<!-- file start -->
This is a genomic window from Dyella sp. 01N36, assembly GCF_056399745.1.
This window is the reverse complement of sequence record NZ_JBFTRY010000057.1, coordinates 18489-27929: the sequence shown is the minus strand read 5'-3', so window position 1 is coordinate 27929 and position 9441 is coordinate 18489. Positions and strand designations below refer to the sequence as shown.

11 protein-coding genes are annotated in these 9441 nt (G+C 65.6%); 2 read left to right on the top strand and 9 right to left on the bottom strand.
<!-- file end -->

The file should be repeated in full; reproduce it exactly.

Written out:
This is a genomic window from Dyella sp. 01N36, assembly GCF_056399745.1.
This window is the reverse complement of sequence record NZ_JBFTRY010000057.1, coordinates 18489-27929: the sequence shown is the minus strand read 5'-3', so window position 1 is coordinate 27929 and position 9441 is coordinate 18489. Positions and strand designations below refer to the sequence as shown.

11 protein-coding genes are annotated in these 9441 nt (G+C 65.6%); 2 read left to right on the top strand and 9 right to left on the bottom strand.